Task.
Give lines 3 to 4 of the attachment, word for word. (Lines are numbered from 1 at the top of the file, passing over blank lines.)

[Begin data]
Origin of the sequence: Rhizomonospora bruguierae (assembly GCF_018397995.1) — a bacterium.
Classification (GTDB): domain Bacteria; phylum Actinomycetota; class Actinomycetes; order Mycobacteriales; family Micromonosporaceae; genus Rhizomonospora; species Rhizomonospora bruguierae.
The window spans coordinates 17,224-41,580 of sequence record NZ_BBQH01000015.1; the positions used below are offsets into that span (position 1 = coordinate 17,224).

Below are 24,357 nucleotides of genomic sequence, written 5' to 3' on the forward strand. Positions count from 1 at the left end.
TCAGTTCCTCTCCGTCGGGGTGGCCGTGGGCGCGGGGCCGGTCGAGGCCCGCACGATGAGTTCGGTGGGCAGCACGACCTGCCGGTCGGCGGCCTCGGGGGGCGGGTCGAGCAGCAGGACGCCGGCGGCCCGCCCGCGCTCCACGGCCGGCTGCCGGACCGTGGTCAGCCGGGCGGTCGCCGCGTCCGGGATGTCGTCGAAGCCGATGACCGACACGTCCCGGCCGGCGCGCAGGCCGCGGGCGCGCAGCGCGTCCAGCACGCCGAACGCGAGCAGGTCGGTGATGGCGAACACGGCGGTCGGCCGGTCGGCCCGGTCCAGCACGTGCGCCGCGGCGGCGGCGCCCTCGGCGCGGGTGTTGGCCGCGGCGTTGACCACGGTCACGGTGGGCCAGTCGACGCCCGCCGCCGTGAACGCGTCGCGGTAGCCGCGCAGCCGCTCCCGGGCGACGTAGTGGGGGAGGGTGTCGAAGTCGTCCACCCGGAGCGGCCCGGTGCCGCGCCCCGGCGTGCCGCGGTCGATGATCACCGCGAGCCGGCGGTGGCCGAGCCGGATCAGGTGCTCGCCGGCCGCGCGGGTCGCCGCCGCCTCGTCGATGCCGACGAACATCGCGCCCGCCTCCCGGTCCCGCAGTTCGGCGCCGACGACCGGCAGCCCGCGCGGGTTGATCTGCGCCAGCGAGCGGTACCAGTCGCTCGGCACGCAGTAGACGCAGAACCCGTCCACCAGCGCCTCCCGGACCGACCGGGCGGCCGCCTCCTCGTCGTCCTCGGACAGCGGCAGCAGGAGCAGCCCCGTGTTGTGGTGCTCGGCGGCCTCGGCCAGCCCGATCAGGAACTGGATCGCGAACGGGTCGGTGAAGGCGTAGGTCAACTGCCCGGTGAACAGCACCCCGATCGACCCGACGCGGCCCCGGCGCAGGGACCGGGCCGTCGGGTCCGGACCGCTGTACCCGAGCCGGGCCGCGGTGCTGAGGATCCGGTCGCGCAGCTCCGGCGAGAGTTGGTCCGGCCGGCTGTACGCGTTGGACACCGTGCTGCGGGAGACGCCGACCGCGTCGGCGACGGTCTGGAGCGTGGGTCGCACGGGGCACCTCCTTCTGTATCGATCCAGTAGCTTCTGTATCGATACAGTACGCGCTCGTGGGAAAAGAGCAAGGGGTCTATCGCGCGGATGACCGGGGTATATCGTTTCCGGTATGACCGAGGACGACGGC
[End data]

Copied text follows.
The window spans coordinates 17,224-41,580 of sequence record NZ_BBQH01000015.1; the positions used below are offsets into that span (position 1 = coordinate 17,224).

Below are 24,357 nucleotides of genomic sequence, written 5' to 3' on the forward strand. Positions count from 1 at the left end.